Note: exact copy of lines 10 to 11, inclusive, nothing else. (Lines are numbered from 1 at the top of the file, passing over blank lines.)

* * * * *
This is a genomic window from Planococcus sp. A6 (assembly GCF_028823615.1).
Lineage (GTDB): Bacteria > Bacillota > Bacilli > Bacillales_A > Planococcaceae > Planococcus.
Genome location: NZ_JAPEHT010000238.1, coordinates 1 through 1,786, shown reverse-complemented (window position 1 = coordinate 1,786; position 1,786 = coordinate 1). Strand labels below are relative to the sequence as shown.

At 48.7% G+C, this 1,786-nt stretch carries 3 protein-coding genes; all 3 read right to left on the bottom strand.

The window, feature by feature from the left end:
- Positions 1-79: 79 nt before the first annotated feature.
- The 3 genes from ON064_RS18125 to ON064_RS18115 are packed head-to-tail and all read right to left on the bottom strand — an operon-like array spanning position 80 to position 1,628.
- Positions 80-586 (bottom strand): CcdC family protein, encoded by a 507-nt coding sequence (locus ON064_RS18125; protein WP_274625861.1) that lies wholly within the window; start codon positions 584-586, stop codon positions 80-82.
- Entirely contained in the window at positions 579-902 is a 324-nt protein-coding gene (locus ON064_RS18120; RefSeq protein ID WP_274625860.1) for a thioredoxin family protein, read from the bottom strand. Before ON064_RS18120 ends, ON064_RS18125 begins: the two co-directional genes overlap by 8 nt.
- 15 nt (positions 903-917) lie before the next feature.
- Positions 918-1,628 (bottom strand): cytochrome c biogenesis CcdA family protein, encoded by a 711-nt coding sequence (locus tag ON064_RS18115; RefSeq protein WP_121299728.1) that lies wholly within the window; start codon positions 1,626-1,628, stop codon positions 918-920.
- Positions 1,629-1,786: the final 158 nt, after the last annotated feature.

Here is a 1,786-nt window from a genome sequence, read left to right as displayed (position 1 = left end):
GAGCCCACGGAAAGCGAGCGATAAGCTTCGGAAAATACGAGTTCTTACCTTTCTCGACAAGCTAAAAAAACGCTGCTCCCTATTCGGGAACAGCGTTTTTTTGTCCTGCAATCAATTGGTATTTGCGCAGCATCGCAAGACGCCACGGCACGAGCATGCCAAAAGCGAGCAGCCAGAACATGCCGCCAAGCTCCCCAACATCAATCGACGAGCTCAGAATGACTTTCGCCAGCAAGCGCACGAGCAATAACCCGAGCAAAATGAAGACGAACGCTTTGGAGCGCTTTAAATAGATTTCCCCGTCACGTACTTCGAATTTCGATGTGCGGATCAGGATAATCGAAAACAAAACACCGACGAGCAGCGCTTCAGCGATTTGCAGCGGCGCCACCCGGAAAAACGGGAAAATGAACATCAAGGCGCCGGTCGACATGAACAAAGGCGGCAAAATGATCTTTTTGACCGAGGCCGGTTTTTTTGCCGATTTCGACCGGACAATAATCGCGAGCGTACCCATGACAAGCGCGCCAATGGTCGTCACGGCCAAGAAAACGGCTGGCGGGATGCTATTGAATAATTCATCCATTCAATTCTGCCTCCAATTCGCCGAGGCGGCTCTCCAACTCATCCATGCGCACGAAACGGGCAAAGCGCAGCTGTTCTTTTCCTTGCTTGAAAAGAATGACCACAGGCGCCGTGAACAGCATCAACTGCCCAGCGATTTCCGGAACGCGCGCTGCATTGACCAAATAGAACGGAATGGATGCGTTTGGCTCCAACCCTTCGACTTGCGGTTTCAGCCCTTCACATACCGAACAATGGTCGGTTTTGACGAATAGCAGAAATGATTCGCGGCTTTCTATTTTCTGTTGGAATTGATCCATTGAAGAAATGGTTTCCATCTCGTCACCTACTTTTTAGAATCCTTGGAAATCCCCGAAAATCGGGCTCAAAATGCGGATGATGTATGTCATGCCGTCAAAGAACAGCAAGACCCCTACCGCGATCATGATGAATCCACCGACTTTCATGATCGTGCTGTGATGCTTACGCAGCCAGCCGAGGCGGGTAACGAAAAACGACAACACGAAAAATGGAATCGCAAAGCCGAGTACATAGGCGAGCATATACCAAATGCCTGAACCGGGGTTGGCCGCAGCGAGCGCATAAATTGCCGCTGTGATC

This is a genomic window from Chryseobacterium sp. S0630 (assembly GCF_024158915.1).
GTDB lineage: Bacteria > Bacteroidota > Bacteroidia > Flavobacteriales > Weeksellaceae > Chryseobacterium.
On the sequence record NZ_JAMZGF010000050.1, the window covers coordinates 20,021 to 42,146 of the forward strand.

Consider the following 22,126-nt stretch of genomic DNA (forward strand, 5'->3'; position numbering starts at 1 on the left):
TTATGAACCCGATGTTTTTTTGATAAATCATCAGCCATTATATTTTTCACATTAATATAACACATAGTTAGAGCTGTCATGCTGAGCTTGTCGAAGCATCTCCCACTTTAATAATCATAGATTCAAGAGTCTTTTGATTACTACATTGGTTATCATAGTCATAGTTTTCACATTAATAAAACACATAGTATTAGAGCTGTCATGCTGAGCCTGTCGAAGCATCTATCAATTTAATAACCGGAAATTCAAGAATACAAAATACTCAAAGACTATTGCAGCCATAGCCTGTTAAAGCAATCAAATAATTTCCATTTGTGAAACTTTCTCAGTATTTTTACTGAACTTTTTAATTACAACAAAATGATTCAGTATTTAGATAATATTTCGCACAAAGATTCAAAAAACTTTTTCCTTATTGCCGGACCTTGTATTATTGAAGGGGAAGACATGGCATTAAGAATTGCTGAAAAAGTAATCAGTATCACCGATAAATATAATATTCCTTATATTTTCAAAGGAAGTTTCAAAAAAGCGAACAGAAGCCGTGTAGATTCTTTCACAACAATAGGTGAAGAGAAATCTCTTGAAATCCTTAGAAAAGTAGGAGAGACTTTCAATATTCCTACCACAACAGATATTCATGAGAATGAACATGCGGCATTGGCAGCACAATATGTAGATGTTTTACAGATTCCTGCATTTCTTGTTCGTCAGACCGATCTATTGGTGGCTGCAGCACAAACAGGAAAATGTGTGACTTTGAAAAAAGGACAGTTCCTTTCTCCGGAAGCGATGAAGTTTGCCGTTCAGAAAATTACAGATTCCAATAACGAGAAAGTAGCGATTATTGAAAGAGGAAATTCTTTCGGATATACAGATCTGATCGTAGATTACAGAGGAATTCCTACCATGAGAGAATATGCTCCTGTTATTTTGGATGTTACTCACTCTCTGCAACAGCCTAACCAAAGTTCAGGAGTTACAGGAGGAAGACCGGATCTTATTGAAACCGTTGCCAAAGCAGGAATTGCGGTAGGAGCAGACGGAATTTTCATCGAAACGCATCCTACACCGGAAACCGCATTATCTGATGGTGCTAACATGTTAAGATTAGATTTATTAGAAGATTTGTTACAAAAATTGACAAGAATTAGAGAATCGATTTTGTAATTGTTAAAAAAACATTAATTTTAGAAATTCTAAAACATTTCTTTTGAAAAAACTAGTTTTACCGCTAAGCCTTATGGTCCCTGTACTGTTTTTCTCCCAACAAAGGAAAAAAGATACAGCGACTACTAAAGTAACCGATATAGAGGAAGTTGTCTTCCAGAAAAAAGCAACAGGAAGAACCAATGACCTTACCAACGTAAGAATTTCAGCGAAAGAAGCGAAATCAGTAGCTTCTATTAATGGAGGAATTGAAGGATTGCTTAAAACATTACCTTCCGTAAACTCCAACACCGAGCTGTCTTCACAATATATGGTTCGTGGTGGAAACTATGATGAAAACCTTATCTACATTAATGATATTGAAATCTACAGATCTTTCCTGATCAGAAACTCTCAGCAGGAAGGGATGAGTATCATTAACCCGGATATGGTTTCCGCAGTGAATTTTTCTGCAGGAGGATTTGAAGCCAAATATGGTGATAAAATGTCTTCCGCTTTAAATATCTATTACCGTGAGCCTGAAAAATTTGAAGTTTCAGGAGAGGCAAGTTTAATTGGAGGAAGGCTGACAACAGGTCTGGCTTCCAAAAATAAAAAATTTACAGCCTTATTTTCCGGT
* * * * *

- 15 nt (positions 903-917) lie before the next feature.
- Positions 918-1,628 (bottom strand): cytochrome c biogenesis CcdA family protein, encoded by a 711-nt coding sequence (locus tag ON064_RS18115; RefSeq protein WP_121299728.1) that lies wholly within the window; start codon positions 1,626-1,628, stop codon positions 918-920.